, Volume 39, Issue 3 Supplement, pp 33-48
Date: 18 Oct 2012

The Role of Serotonin in Eating Disorders

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Summary

Recent pharmacological studies have more precisely characterised the nature of the inhibitory effect of brain serotonin (5-hydroxytryptamine) on feeding behaviour. Thus, the brain sites and receptors involved have been identified, and a possible physiological role of endogenous serotonin in controlling natural patterns of eating and nutrient selection has been defined. The medial hypothalamus is believed to be a critical location in the mediation of serotonin’s action. Specifically, the paraventricular and ventromedial nuclei are known to be involved in controlling energy balance, while the suprachiasmatic nucleus determines circadian patterns of eating. Serotonergic stimulation of these 3 nuclei with exogenous serotonin or drugs that release endogenous serotonin, preferentially reduces carbohydrate intake in naturally feeding animals through satiety mechanisms involved in the termination of feeding. This phenomenon is mediated by serotonin and possibly serotonin receptors, in contrast to serotonin autoreceptors which potentiate feeding possibly by inhibiting serotonin release. The activity of serotonergic function in the medial hypothalamus exhibits a circadian rhythm which is characterised by a peak at the beginning of the active cycle when the motivation to eat is strongest and is triggered by deficits in energy stores. At this time, carbohydrate is found to be the naturally preferred macronutrient, and it appears that serotonin becomes most activated under these conditions to terminate the carbohydrate-rich meal, possibly by activating satiety neurons localised in the medial hypothalamus. In this process, serotonin may interact antagonistically with noradrenaline (norepinephrine) and its α2-noradrenergic receptors that normally function to enhance carbohydrate intake at the onset of the natural feeding cycle. Moreover, while inducing satiety for carbohydrate, serotonin may also play a role in switching the animal’s preference towards protein. The regulation of this macronutrient is closely linked to that of carbohydrate, and it is normally preferred in the second meal of the natural feeding cycle.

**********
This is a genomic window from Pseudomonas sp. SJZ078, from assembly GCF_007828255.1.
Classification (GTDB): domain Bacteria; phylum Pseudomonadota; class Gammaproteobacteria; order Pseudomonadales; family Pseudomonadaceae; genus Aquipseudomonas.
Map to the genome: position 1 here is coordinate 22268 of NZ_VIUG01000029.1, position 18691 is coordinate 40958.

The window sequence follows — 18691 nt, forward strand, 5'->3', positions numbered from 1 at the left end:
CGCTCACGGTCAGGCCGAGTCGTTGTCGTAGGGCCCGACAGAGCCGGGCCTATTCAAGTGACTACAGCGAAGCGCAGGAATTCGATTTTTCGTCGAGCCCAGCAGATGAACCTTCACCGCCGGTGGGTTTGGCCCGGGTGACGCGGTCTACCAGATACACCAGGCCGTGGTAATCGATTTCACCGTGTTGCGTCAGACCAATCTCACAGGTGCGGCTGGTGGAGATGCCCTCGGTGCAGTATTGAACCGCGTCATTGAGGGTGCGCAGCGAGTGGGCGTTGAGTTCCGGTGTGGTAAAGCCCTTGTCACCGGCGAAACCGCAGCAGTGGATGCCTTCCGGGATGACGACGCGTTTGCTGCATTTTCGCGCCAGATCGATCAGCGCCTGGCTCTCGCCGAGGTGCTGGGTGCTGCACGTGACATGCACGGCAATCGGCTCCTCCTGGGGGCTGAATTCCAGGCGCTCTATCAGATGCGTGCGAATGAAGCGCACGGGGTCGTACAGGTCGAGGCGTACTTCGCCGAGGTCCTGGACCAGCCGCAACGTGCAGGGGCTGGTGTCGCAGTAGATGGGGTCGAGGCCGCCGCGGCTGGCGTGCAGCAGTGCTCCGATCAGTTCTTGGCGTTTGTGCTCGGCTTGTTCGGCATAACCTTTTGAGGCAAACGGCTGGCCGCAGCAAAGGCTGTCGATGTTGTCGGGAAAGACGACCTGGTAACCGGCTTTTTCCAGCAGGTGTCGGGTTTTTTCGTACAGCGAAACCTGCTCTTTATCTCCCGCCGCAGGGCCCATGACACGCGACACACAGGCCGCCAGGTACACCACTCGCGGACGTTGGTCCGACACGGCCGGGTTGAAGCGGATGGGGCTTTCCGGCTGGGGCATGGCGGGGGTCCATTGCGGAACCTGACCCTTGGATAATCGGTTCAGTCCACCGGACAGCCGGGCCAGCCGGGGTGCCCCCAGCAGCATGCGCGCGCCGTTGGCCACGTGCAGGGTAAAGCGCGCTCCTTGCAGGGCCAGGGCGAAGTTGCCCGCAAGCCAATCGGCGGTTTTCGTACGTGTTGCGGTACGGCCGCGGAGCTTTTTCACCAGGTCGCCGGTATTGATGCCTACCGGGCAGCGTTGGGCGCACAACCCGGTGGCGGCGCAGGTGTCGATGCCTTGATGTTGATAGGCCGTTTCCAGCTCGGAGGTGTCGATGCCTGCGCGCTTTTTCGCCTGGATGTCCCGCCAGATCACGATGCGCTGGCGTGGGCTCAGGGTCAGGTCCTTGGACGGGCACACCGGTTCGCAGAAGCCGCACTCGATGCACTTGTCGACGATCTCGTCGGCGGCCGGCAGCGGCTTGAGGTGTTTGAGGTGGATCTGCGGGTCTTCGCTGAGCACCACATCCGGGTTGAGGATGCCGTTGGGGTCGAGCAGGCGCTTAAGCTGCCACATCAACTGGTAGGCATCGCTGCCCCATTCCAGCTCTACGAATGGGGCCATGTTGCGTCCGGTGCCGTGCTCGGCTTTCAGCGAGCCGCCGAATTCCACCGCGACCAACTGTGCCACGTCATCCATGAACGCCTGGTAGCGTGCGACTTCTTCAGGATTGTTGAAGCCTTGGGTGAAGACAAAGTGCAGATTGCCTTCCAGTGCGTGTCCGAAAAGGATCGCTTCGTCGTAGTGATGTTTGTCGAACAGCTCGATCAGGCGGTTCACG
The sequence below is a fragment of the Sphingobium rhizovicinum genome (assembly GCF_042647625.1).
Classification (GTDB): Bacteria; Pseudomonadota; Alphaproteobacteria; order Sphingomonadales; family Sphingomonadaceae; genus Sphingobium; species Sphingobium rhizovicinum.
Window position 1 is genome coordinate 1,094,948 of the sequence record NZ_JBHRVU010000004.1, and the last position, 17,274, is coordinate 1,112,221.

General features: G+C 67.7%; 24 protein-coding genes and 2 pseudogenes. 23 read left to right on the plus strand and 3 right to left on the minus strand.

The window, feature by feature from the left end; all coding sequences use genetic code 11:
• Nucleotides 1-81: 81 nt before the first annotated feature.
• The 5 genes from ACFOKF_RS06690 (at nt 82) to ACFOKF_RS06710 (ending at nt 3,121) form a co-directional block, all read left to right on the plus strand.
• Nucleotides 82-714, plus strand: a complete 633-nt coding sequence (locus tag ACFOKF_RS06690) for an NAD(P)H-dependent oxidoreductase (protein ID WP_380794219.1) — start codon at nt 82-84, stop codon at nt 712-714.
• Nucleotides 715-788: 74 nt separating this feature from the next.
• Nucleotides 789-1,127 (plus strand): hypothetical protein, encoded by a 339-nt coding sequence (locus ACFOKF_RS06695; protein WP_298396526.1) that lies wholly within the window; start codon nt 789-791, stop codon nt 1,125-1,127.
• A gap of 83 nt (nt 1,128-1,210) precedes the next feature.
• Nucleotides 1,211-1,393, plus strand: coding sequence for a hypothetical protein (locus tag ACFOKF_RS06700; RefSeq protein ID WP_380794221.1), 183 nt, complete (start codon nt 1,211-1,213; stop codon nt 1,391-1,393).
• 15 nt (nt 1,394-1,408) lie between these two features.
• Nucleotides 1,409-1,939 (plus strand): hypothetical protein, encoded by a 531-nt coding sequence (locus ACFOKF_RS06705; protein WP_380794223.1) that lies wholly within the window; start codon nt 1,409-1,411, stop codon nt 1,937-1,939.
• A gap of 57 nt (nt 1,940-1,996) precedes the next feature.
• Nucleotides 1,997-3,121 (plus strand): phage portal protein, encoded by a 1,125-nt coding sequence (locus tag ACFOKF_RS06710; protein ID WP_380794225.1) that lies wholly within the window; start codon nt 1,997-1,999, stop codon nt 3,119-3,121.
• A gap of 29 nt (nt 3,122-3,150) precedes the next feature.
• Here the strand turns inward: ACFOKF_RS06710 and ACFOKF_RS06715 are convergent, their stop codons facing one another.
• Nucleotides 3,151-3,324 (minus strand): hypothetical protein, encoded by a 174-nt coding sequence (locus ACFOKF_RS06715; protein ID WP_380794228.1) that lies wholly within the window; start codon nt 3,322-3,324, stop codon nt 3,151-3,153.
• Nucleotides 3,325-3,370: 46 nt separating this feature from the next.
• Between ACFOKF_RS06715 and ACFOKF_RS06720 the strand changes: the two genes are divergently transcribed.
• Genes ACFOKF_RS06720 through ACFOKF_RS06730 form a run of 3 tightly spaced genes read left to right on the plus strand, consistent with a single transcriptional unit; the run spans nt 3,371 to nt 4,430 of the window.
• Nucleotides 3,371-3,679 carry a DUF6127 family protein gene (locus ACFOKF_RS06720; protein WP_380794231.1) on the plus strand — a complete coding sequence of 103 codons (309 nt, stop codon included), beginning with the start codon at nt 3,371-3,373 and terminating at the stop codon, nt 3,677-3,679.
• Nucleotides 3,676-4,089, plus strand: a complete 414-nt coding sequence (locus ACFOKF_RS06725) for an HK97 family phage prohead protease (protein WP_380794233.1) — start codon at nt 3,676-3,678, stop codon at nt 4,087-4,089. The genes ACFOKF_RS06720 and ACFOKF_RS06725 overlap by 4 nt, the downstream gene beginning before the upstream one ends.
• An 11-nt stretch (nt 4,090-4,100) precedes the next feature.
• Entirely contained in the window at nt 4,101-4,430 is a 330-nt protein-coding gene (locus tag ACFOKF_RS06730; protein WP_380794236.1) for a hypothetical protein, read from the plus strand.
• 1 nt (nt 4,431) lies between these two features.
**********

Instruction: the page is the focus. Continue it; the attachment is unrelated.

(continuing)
Most of the pharmacological evidence to date generally supports the hypothesis that disturbances in serotonin function occur in eating disorders. Decreases in plasma tryptophan, urinary 5-hydroxyindoleacetic acid (5-HIAA), platelet serotonin binding and basal cerebrospinal fluid 5-HIAA in anorexia nervosa normalise upon weight restoration and appear to be starvation effects. These alterations in serotonergic function may however perpetuate the symptomatology of anorexia nervosa once the illness is set in motion. Some drugs which in part affect serotonergic function facilitate weight gain in conjunction with an integrated psychotherapeutic and behavioural programme. Patients with bulimia nervosa, regardless of the presence of anorexia nervosa or major depression, who have been relatively weight stable and free of binge/vomit episodes for at least 3 weeks, have significantly blunted prolactin responses to the serotonin agonists. These findings indicate that post-synaptic responsiveness in hypothalamic-pituitary serotonergic pathways is reduced in bulimia. Similar alterations in other serotonin pathways at or above the level of the hypothalamus may contribute to binge eating and other behavioural symptoms in bulimic patients. The clinical response to several psychotropic agents known to potentiate serotonergic transmission further substantiates a serotonin dysregulation hypothesis of bulimia nervosa. Serotonergic function is subject to seasonal alterations and may also be implicated in changes of mood and eating behaviour which accompany the seasonal affective disorder. Serotonin agonists such as dexfenfluramine are effective in suppressing excessive caloric intake in carbohydrate cravers.